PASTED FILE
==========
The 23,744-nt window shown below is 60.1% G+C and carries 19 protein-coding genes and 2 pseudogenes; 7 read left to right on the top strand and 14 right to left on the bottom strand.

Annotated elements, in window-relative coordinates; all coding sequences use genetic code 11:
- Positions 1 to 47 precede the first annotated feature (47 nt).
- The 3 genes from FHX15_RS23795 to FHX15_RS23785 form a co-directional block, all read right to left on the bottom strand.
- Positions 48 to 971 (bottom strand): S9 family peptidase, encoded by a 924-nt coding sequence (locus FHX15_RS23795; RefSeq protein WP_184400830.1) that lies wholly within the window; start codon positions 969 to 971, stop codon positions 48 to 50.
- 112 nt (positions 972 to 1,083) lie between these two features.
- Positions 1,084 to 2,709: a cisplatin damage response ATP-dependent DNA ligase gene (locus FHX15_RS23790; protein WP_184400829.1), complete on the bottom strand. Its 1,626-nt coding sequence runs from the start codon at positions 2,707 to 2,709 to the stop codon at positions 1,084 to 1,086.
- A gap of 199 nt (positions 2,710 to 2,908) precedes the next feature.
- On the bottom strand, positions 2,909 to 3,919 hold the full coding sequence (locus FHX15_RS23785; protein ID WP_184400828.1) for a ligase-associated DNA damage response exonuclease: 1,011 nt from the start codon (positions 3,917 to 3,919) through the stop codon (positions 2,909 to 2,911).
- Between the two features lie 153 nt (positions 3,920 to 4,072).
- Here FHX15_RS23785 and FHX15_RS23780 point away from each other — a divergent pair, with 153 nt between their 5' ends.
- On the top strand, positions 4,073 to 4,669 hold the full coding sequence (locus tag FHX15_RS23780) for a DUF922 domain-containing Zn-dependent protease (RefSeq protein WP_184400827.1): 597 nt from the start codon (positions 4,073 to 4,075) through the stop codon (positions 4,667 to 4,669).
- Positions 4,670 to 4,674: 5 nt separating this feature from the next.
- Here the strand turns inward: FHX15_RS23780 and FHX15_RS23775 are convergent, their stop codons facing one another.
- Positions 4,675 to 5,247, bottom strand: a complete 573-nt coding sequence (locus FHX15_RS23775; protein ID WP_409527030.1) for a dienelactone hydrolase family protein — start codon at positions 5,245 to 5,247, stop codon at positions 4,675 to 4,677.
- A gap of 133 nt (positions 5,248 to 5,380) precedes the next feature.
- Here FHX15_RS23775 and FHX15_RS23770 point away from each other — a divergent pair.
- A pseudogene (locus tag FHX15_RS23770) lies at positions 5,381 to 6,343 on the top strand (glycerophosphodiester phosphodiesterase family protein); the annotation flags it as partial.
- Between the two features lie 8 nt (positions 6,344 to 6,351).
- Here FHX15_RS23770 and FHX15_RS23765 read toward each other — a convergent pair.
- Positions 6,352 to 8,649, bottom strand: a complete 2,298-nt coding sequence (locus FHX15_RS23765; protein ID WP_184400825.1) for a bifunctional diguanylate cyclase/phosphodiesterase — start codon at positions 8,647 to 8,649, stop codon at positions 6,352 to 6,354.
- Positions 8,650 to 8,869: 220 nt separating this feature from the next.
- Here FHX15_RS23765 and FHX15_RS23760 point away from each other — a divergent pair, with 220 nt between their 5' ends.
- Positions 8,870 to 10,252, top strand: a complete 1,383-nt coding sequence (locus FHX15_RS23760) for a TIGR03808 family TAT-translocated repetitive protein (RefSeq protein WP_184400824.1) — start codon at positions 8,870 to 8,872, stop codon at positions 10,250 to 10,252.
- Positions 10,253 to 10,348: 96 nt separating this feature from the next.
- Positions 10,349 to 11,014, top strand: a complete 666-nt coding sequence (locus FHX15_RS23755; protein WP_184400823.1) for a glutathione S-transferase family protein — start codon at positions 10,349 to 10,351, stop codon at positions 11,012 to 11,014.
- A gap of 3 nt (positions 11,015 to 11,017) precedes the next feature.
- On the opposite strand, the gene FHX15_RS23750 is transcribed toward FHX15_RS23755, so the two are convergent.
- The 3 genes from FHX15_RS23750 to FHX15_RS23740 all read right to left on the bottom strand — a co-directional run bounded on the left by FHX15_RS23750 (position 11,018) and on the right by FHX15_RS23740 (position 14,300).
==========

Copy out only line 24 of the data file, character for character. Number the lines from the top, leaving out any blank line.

- Positions 8,870 to 10,252, top strand: a complete 1,383-nt coding sequence (locus FHX15_RS23760) for a TIGR03808 family TAT-translocated repetitive protein (RefSeq protein WP_184400824.1) — start codon at positions 8,870 to 8,872, stop codon at positions 10,250 to 10,252.